Physical therapists and physical therapist assistants in the United States are licensed and regulated in all 50 states, the District of Columbia, Puerto Rico, and the US Virgin Islands. The jurisdictional (or legal) scope of practice for physical therapists is determined by each state or territory. Physical therapists and physical therapist assistants are governed by the physical therapy licensure law (practice act) in the state in which they practice, along with any rules, regulations, positions, or interpretations adopted by the state licensure board, or other applicable administrative regulations from a state agency such as the department of health. A state's physical therapy licensure law delineates the legal parameter that a physical therapist must operate under when providing services, outlining what a physical therapist (PT) may or may not lawfully perform. What may be considered to be part of the legal scope of PT practice in one state, may not be considered part of the legal scope in another.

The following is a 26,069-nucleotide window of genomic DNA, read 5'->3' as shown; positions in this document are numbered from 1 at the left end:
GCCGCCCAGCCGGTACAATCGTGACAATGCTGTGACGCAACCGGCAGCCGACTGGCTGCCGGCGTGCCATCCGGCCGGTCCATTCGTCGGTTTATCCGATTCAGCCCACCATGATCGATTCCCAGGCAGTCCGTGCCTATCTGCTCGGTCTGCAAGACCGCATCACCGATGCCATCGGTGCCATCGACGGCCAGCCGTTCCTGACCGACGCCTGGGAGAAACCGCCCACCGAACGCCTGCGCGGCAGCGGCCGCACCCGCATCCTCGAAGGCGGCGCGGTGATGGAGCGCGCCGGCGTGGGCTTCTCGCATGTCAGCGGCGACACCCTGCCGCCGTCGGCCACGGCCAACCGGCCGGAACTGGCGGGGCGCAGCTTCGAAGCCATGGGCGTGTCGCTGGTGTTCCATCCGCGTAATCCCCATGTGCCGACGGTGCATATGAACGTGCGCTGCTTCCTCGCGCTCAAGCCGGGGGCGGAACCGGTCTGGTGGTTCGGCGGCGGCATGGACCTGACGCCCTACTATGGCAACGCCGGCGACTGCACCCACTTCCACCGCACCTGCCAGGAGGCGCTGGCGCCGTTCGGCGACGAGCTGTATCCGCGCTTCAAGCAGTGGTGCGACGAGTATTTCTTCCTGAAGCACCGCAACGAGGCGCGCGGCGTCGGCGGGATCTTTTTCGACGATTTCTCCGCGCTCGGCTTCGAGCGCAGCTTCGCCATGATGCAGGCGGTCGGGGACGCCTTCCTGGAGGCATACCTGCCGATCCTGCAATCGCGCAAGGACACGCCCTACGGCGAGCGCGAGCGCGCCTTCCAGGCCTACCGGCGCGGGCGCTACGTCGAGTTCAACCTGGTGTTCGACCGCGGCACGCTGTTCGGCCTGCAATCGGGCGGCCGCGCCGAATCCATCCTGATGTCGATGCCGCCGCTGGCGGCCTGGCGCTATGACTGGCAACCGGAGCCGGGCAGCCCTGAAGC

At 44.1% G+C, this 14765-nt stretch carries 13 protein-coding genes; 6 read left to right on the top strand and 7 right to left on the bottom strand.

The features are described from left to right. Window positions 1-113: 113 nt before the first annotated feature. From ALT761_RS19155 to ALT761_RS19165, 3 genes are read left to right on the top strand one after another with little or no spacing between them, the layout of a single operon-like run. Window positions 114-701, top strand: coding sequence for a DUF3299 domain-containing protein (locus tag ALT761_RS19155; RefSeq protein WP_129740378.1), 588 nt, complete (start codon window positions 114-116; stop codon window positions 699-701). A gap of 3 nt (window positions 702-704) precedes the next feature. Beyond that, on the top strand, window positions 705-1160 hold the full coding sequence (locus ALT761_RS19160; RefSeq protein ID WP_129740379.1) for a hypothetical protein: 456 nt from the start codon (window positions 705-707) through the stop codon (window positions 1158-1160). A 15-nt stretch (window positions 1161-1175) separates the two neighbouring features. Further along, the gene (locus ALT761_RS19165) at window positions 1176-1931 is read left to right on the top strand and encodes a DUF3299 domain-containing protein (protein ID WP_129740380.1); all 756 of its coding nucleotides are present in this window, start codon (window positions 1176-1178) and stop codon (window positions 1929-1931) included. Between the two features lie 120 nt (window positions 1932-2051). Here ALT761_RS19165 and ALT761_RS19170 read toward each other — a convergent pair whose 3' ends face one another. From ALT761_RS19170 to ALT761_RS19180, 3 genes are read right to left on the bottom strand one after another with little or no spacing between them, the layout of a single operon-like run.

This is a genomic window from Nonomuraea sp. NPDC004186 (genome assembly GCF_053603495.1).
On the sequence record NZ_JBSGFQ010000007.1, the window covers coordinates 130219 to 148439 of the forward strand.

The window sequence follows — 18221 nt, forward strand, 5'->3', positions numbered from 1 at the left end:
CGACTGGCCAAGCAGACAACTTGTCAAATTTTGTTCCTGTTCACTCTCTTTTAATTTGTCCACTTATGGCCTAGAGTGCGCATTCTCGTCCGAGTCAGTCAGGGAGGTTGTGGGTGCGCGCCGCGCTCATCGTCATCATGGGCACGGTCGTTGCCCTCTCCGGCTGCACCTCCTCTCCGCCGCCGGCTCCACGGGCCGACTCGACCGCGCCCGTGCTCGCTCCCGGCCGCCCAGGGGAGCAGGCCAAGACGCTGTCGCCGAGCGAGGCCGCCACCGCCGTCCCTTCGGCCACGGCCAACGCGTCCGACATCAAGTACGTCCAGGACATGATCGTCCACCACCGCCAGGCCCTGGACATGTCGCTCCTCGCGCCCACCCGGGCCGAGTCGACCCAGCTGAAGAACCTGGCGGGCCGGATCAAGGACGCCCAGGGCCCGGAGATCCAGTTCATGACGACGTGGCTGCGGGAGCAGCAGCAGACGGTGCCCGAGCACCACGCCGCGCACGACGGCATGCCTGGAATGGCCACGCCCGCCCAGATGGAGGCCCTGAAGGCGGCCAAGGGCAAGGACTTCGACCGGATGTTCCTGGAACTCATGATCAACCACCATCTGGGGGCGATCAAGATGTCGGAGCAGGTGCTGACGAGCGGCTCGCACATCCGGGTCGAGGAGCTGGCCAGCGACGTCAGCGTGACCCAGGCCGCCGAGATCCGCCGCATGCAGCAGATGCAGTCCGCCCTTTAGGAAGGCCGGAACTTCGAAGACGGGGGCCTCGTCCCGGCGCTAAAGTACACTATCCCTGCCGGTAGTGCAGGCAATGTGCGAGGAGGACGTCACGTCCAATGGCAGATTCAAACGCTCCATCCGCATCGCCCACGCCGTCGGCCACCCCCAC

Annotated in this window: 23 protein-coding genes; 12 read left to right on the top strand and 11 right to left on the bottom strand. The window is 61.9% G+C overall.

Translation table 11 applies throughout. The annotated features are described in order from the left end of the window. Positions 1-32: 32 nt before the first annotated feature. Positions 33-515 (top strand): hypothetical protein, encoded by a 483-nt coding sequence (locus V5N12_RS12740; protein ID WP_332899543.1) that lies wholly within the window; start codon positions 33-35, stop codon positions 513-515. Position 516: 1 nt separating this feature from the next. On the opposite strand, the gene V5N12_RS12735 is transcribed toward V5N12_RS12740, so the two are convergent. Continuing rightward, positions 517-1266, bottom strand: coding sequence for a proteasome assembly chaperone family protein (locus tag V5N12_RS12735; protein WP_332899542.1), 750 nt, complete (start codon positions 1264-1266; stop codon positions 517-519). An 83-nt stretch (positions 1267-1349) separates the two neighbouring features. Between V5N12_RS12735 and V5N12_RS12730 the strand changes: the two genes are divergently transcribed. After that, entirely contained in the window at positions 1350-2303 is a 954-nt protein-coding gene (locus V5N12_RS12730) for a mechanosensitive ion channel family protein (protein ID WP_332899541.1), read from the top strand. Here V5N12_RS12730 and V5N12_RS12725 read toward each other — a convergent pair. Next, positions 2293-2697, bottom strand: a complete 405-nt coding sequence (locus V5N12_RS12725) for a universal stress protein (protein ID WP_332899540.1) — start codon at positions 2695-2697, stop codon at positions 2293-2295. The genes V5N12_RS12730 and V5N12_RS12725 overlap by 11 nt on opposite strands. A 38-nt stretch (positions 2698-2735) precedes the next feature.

When a state's practice act is silent on an issue or intervention, the determination of what constitutes practice "beyond the scope" of physical therapy is predominantly the responsibility of licensing board members. Scope of practice changes as contemporary practice evolves, and state regulatory boards need the latitude to determine the appropriateness of physical therapist interventions as they relate to both established and evolving scope of practice.
The following links are to documents and resources related the jurisdictional (legal) scope of practice for physical therapists. The legal scope of practice is determined on a state by state basis, and is outlined by each states’ physical therapy licensure law (practice act), licensure board regulations & policies, and legal interpretations.